## 140. Transcendental Functions.

Owing to the immense variety of the different classes of transcendental functions, the theory of their integration is a good deal less systematic than that of the integration of rational or algebraical functions. We shall consider in order a few classes of transcendental functions whose integrals can always be found.

## 141. Polynomials in cosines and sines of multiples of \(x\).

We can always integrate any function which is the sum of a finite number of terms such as \[A\cos^{m} ax \sin^{m’} ax \cos^{n} bx \sin^{n’} bx\dots,\] where \(m\), \(m’\), \(n\), \(n’\), … are positive integers and \(a\), \(b\), … any real numbers whatever. For such a term can be expressed as the sum of a finite number of terms of the types \[\alpha\cos\{(pa + qb + \dots)x\},\quad \beta \sin\{(pa + qb + \dots)x\}\] and the integrals of these terms can be written down at once.

## 142. The integrals \(\int x^{n}\cos x\, dx\), \(\int x^{n}\sin x\, dx\) and associated integrals.

The method of integration by parts enables us to generalise the preceding results. For \[\begin{aligned} \int x^{n}\cos x\, dx &= & &x^{n}\sin x &&- n\int x^{n-1}\sin x\, dx,\\ \int x^{n}\sin x\, dx &= &-&x^{n}\cos x &&+ n\int x^{n-1}\cos x\, dx,\end{aligned}\] and clearly the integrals can be calculated completely by a repetition of this process whenever \(n\) is a positive integer. It follows that we can always calculate \(\int x^{n}\cos ax\, dx\) and \(\int x^{n}\sin ax\, dx\) if \(n\) is a positive integer; and so, by a process similar to that of the preceding paragraph, we can calculate \[\int P(x, \cos ax, \sin ax, \cos bx, \sin bx, \dots)\, dx,\] where \(P\) is any polynomial.

## 143. Rational Functions of \(\cos x\) and \(\sin x\).

The integral of any rational function of \(\cos x\) and \(\sin x\) may be calculated by the substitution \(\tan \frac{1}{2}x = t\). For \[\cos x = \frac{1 – t^{2}}{1 + t^{2}},\quad \sin x = \frac{2t}{1 + t^{2}},\quad \frac{dx}{dt} = \frac{2}{1 + t^{2}},\] so that the substitution reduces the integral to that of a rational function of \(t\).

## 144. Integrals involving \(\arcsin x\), \(\arctan x\), and \(\log x\).

The integrals of the inverse sine and tangent and of the logarithm can easily be calculated by integration by parts. Thus \[\begin{aligned} \int \arcsin x\, dx &= x\arcsin x – \int \frac{x\, dx}{\sqrt{1 – x^{2}}} = x\arcsin x + \sqrt{1 – x^{2}},\\ \int \arctan x\, dx &= x\arctan x – \int \frac{x\, dx}{1 + x^{2}} = x\arctan x – \tfrac{1}{2} \log(1 + x^{2}),\\ \int \log x\, dx &= x\log x – \int dx = x(\log x – 1).\end{aligned}\]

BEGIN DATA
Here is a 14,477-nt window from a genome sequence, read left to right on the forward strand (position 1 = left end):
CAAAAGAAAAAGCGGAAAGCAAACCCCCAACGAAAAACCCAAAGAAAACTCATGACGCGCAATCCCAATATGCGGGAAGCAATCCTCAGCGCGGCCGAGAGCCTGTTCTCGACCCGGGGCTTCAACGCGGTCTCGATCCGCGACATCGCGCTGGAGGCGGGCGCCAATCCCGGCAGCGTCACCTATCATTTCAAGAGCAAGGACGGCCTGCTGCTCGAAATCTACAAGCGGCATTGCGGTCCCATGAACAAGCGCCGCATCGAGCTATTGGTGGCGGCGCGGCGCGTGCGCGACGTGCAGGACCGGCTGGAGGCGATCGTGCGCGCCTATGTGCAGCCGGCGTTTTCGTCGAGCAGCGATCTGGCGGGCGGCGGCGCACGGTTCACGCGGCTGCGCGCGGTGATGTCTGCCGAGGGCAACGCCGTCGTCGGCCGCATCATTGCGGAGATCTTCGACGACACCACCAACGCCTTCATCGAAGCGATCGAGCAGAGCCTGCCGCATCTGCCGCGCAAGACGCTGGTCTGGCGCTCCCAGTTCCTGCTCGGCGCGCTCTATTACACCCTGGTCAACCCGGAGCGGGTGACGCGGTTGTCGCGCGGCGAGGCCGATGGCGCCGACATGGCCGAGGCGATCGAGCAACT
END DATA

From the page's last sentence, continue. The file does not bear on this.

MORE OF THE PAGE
It is easy to see that if we can find the integral of \(y = f(x)\) then we can always find that of \(x = \phi(y)\), where \(\phi\) is the function inverse to \(f\). For on making the substitution \(y = f(x)\) we obtain \[\int \phi(y)\, dy = \int xf'(x)\, dx = xf(x) – \int f(x)\, dx.\] The reader should evaluate the integrals of \(\arcsin y\) and \(\arctan y\) in this way.

Integrals of the form \[\int P(x, \arcsin x)\, dx,\quad \int P(x, \log x)\, dx,\] where \(P\) is a polynomial, can always be calculated. Take the first form, for example. We have to calculate a number of integrals of the type \(\int x^{m} (\arcsin x)^{n}\, dx\). Making the substitution \(x = \sin y\), we obtain \(\int y^{n}\sin^{m}y \cos y\, dy\), which can be found by the method of § 142. In the case of the second form we have to calculate a number of integrals of the type \(\int x^{m} (\log x)^{n}\, dx\). Integrating by parts we obtain \[\int x^{m}(\log x)^{n}\, dx = \frac{x^{m+1} (\log x)^{n}}{m + 1} – \frac{n}{m + 1} \int x^{m}(\log x)^{n-1}\, dx,\] and it is evident that by repeating this process often enough we shall always arrive finally at the complete value of the integral.

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